Ash VanVranken, a freshman at GHS, said, “I like to see myself as an artistic person, I enjoy activities like band and chorus more than sports. You learn as you go instead of it being the same thing over and over again.” Every time you start a new piece or song, you’re creating something new and beautiful, something that nobody has done before the same way as you. For many people, this is what appeals to them. However, Ash also had a warning for students who are not sure if the performing arts are what they want to do. “If you are on the deciding end of wanting to do it or not, you shouldn’t do it because there are probably things that you will find that will make you not like it,” she asserted.


Student Government/ Clubs

About 61% of students join one club or another throughout their time in high school in order to further their education or expand on previous knowledge. There are a variety of clubs that high school students can participate in, but the most popular clubs are language, community service, and game clubs, such as chess or video games.

Alexandra, a member of Future Farmers of America, commented, “I want to be a vet, and I felt like this was a sort of background for my future.” Some people may think when they hear “farmers” that this club focuses mostly on agriculture, but that view is incorrect. There are also vet science and other branches within FFA that students can take part in. “If you want to join, you should join,” Alexandra concluded. “There’s not that many people that do it, you get to go on field trips, and you have opportunities to learn new things.”

I had run for student council president because I wanted to learn leadership, but I also wanted to affect and influence my school for the better. If you are interested in or considering running, my personal advice would be to try. There is nothing to lose and even if you do not get the role, you gain the experience just from making an effort and giving speeches in front of others. The journey makes you braver and even a better public speaker, showing the many benefits of simply trying.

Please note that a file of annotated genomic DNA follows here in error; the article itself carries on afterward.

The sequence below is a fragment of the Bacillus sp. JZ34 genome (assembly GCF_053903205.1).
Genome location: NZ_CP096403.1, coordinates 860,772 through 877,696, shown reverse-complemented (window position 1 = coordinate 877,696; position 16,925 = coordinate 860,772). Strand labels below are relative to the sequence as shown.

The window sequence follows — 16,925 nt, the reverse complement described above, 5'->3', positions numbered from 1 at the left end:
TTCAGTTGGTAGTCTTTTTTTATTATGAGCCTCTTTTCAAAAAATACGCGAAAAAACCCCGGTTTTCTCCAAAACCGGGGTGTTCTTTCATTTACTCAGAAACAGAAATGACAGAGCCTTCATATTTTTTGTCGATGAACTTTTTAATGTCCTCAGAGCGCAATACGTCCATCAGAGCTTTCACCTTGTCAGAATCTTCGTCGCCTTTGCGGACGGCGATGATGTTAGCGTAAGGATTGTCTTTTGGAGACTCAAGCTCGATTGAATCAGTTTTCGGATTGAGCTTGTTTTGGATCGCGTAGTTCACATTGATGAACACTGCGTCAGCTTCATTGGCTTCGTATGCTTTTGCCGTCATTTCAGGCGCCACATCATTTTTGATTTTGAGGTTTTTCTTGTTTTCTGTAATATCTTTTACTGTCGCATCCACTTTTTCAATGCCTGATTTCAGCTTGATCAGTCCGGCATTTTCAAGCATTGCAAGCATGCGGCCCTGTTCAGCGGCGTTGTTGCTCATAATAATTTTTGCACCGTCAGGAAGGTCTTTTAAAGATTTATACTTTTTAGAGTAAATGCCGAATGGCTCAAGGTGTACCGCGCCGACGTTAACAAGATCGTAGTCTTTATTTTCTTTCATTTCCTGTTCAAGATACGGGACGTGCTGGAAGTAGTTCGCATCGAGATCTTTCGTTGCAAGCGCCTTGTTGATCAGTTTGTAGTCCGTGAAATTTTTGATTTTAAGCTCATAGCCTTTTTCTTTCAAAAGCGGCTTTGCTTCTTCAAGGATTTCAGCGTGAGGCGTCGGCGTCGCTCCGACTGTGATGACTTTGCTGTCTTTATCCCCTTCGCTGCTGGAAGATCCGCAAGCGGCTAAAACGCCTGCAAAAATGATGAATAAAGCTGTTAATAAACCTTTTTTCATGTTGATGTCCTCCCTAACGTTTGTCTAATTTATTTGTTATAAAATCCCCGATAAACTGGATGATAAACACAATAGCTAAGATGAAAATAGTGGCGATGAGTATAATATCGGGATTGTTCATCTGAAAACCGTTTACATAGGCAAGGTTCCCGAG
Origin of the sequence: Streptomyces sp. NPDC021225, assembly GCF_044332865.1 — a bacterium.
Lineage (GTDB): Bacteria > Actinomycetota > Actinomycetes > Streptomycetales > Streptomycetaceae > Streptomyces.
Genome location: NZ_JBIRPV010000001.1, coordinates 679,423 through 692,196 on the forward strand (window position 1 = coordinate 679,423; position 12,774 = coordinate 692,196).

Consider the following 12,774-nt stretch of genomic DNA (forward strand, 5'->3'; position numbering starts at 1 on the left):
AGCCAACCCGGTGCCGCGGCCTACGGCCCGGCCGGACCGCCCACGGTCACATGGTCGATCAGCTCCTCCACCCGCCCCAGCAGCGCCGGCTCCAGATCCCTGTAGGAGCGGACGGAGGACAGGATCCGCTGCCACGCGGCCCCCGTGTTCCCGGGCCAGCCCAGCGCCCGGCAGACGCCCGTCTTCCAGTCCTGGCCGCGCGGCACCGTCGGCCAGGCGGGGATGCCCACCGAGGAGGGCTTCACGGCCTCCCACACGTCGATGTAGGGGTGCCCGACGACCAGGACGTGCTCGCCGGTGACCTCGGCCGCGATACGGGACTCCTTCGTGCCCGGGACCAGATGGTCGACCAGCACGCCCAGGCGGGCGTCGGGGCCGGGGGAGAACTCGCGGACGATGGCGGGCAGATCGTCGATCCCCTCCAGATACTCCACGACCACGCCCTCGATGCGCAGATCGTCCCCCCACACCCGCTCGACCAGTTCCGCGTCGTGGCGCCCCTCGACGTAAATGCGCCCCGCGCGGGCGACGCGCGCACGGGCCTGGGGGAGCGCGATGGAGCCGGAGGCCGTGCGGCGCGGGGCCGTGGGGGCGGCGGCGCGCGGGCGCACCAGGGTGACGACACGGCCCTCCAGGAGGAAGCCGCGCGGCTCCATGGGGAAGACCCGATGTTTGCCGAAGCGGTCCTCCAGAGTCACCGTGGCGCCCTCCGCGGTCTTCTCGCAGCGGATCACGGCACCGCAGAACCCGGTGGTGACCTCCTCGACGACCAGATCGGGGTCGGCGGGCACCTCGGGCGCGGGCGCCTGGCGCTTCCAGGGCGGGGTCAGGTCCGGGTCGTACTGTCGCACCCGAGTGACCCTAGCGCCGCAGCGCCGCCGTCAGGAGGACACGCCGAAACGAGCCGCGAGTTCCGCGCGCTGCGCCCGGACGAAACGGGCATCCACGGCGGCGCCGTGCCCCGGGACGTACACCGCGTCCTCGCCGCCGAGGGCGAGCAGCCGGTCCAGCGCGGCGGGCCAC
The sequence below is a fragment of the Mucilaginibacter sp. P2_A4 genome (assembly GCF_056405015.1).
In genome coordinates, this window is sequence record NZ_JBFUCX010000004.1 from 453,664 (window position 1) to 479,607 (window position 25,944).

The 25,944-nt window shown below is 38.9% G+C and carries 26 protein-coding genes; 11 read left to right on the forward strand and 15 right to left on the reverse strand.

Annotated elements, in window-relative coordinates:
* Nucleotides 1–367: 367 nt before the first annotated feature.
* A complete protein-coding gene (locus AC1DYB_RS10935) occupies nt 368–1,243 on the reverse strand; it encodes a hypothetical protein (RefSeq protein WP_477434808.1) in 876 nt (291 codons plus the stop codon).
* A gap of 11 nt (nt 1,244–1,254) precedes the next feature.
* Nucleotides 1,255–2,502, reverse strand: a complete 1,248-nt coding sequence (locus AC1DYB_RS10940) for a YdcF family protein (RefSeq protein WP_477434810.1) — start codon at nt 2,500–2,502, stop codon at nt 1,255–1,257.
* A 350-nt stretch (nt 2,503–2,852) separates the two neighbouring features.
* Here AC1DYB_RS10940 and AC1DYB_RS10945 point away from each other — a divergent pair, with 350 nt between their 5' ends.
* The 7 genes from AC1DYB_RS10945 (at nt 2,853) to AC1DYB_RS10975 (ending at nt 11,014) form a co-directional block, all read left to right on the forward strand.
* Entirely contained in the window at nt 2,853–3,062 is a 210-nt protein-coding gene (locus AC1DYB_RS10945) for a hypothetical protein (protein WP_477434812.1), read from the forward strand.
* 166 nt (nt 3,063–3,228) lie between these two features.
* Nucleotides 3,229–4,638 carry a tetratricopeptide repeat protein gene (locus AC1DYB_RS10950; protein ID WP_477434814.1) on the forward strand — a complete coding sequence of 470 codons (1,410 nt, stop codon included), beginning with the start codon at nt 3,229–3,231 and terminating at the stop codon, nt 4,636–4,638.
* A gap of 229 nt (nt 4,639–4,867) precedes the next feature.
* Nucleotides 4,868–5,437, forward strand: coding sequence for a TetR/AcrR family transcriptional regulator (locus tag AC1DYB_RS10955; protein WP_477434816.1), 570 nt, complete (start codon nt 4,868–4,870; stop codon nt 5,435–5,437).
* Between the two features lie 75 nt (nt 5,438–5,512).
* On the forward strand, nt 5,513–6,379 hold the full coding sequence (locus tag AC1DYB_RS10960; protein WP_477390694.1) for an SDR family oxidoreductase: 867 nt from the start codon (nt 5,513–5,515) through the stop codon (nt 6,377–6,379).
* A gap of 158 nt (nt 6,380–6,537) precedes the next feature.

Most of the students interviewed remarked that the person who affected their decision to join a specific extracurricular was their father, which coincided with my previous observations. If you or somebody else is on the fence about participating in an extracurricular, you should probably go for it. There are some exceptions, such as performing arts, but that advice stands true for the most part. While there are many reasons for students joining specific extracurricular activities, every student interviewed agreed that they wholeheartedly enjoy the ones they picked.

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About the Contributor
Aubrey Simpson
Aubrey Simpson, Staff Reporter
My name is Aubrey Simpson. I am 15 years old and a freshman at GHS. After high school, I want to go into the medical field. This is my first year taking journalism; I took it because my dream is to make a difference in the world, starting with my school. I’ve always enjoyed and been talented at writing, so I thought journalism was the perfect outlet. Writing articles for the student newspaper makes me feel like I’m changing my school for the better.